Jan R. Luth: The organ and congregational singing in the early 17th centuryby Jan R. Luth |Het ORGEL |Year 95 |(1999) |Issue 20
Jan R. Luth The organ and congregational singing in the early 17th century
het ORGEL 95 (1999), nr. 3, 5-8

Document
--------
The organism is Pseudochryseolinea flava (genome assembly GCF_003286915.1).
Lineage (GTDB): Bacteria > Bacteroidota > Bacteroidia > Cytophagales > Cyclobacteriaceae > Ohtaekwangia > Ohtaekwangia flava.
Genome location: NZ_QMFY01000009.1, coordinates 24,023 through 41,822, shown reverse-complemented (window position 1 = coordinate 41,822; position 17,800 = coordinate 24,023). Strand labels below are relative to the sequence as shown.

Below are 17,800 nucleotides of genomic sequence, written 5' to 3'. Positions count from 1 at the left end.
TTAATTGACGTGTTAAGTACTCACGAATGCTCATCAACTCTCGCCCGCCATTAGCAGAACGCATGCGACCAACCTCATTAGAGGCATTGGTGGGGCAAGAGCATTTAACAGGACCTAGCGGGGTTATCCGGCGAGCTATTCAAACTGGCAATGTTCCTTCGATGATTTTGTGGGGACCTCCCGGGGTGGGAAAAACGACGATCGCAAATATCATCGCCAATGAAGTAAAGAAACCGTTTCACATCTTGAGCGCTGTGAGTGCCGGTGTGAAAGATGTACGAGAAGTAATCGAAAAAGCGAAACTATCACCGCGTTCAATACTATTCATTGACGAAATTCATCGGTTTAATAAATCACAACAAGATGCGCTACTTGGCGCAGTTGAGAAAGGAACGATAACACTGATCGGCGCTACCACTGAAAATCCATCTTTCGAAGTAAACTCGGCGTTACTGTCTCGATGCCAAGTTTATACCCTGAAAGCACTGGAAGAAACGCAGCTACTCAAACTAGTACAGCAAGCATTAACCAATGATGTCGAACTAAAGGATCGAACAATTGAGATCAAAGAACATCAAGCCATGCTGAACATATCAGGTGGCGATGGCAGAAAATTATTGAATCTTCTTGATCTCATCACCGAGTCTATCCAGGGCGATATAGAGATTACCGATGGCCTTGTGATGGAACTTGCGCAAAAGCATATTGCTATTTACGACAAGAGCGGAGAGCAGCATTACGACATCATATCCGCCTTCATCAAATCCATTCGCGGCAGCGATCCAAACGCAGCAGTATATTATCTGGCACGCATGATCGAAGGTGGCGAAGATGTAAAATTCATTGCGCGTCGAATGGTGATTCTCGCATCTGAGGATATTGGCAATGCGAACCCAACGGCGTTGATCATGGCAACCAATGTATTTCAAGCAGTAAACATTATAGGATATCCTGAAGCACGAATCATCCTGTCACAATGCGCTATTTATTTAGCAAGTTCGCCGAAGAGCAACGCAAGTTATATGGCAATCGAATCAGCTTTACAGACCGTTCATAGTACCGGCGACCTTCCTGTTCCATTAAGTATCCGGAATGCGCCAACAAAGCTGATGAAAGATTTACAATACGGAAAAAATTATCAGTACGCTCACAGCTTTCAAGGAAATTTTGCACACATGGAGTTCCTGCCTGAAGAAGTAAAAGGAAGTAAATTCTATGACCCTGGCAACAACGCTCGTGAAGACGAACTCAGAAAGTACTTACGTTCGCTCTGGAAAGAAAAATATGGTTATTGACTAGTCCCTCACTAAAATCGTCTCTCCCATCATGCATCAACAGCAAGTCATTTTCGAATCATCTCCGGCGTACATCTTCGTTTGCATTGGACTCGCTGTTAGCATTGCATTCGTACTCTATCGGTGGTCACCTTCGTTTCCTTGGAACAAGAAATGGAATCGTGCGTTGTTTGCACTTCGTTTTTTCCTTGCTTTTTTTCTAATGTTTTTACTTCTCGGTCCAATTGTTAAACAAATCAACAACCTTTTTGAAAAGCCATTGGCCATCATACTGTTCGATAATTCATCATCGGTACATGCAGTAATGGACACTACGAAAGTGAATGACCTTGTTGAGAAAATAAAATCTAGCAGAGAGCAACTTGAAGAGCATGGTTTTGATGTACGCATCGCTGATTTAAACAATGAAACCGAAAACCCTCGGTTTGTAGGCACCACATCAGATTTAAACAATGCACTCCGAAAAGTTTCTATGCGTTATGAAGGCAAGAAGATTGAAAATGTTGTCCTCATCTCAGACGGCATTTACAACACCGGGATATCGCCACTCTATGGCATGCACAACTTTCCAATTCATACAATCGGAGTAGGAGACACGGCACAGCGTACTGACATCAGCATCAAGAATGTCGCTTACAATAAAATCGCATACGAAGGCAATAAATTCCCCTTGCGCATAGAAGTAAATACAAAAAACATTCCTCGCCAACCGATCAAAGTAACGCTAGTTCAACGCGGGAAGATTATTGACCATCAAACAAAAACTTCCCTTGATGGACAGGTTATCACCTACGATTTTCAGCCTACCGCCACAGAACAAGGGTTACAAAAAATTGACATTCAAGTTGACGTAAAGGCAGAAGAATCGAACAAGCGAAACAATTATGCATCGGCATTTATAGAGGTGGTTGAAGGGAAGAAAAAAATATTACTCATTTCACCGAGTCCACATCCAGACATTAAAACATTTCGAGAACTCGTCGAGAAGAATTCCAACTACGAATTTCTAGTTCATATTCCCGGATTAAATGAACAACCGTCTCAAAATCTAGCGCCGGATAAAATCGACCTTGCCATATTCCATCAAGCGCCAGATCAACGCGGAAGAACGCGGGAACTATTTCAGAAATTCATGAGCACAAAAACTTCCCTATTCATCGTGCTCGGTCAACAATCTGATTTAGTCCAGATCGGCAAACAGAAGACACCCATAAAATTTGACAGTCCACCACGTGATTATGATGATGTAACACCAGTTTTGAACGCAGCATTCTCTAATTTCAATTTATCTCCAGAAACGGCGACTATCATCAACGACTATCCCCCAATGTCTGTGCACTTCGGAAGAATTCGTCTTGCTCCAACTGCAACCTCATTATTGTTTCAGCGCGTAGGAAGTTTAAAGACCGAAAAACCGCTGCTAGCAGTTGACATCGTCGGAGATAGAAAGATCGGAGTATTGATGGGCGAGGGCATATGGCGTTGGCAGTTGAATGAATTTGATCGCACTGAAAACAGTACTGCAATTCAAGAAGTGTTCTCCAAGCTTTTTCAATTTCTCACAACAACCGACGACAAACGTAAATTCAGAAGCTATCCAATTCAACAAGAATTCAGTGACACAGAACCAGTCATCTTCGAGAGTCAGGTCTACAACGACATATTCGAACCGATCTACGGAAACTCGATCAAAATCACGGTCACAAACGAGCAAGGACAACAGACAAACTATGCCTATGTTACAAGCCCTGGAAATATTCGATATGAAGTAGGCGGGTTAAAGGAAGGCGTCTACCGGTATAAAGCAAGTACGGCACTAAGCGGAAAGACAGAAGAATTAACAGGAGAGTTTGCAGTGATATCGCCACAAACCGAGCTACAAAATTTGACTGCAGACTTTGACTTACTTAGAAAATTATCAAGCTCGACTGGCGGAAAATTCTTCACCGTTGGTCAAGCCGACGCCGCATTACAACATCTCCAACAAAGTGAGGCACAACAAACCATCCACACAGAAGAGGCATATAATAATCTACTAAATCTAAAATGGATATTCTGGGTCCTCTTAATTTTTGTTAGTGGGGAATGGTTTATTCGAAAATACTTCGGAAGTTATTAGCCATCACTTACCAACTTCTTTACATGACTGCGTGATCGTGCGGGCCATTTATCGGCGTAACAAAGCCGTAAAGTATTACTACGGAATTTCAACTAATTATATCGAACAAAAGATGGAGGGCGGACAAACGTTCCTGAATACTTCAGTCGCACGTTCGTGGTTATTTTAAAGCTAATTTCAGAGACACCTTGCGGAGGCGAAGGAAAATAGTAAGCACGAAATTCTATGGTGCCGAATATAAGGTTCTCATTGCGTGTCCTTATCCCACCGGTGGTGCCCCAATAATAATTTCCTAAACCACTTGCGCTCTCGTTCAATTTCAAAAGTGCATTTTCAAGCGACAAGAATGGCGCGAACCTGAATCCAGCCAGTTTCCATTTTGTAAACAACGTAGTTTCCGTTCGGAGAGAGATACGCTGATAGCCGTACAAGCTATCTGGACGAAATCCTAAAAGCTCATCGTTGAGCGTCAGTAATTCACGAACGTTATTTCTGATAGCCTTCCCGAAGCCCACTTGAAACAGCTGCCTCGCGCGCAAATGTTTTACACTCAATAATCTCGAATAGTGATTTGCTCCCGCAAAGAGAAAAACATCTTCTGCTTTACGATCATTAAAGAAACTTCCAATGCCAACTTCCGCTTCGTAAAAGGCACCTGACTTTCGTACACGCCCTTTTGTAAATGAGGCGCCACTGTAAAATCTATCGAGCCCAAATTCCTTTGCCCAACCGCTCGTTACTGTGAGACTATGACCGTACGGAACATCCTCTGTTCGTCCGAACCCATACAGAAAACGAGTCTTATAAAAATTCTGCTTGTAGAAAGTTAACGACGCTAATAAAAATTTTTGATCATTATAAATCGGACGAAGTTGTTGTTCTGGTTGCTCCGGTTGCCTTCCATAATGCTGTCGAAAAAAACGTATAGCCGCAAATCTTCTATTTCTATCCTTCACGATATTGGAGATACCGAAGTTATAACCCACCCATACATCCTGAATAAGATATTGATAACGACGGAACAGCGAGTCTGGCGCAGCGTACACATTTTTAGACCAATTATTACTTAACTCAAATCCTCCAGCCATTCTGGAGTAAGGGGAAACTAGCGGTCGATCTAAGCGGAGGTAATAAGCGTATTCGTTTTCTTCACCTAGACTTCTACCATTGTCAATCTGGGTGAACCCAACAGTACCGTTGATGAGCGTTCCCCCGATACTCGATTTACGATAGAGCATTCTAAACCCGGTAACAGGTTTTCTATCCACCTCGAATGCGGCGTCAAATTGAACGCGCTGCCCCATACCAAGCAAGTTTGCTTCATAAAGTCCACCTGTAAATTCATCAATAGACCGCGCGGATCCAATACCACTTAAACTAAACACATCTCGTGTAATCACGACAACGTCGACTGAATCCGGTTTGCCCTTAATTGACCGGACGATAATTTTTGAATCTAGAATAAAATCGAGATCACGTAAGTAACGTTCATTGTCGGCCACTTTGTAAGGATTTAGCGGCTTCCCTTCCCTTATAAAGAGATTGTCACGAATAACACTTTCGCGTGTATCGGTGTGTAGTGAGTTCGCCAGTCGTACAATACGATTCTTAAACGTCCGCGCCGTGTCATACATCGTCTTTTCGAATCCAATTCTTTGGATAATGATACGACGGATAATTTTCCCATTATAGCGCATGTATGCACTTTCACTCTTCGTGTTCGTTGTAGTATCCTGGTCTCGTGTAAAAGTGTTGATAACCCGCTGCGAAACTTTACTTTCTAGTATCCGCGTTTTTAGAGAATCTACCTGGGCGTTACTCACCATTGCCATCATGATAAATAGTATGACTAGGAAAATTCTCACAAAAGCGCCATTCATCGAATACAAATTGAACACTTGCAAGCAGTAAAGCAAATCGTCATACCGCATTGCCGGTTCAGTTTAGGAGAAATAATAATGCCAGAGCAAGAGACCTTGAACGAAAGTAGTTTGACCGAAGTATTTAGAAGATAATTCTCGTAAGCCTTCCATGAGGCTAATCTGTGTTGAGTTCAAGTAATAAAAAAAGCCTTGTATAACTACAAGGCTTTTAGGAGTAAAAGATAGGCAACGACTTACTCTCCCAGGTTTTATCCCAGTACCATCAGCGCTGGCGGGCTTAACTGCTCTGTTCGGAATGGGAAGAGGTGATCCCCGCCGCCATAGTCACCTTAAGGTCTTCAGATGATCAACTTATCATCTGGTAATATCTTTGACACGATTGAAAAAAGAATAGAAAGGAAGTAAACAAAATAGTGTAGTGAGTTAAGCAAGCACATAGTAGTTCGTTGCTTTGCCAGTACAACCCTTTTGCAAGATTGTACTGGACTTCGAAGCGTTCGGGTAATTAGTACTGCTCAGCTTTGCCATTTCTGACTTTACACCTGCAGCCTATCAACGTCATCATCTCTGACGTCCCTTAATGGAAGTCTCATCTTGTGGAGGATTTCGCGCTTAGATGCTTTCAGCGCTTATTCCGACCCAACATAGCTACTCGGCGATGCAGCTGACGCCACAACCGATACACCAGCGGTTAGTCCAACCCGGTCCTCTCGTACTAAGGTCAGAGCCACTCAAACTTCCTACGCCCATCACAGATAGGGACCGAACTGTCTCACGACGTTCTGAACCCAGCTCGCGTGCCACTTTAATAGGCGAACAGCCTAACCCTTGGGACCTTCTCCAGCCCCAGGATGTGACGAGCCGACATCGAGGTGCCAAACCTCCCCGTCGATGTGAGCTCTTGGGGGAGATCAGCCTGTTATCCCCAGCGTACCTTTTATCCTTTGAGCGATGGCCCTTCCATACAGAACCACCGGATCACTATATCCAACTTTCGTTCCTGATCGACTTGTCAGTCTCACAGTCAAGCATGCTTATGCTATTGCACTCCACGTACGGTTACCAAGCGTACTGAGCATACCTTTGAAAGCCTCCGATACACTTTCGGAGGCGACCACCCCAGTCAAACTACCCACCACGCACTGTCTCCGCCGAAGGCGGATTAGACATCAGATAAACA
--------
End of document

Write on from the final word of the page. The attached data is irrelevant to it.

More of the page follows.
After the Reformation in the 16th century, the Dutch Reformed Church obtained the right touse the large city churches. Consequently, the Church had to decide what to do with theorgans in them. At first, organ music was rejected: the synod of Dordrecht (1578) evensuggested that the organs should be removed. This plan was not carried out. By order ofthe city governments, in most cases the owners of the organs, the instruments were playedbefore and after (but not during) the services. Complaints about the organ music resultedin various instructions, like that given to Eustachius Hackert at Culemborg: before andafter the service, he had to play the psalms that were sung by the congregation during theservice. Accompaniment of congregational singing was introduced before 1632 in churches inFriesland and Groningen (two Dutch provinces); perhaps it was in customary already in 1628in the Martinikerk in the city of Groningen. Before 1636 the congregational singing in theHooglandse Kerk at Leiden was accompanied on the organ; soon after, the practice wasadopted in the Pieterskerk at Leiden as well. In Arnhem accompaniment of congregationalsinging was introduced in 1636. Because the combination of the organ with the singingcongregation led to chaos, accompaniment was given up in Maastricht in 1645. The sameproblem was discussed in other cities as well; Constantijn Huygens published his bookGebruyck of ongebruyck van ‘t orgel in de kerken der Vereenighde Nederlanden [To use theorgan or not in the churches in the Netherlands] (1641) to propagate accompaniment ofcongregational singing. In most city churches accompaniment of congregational singing wasintroduced in the second half of the 17th century.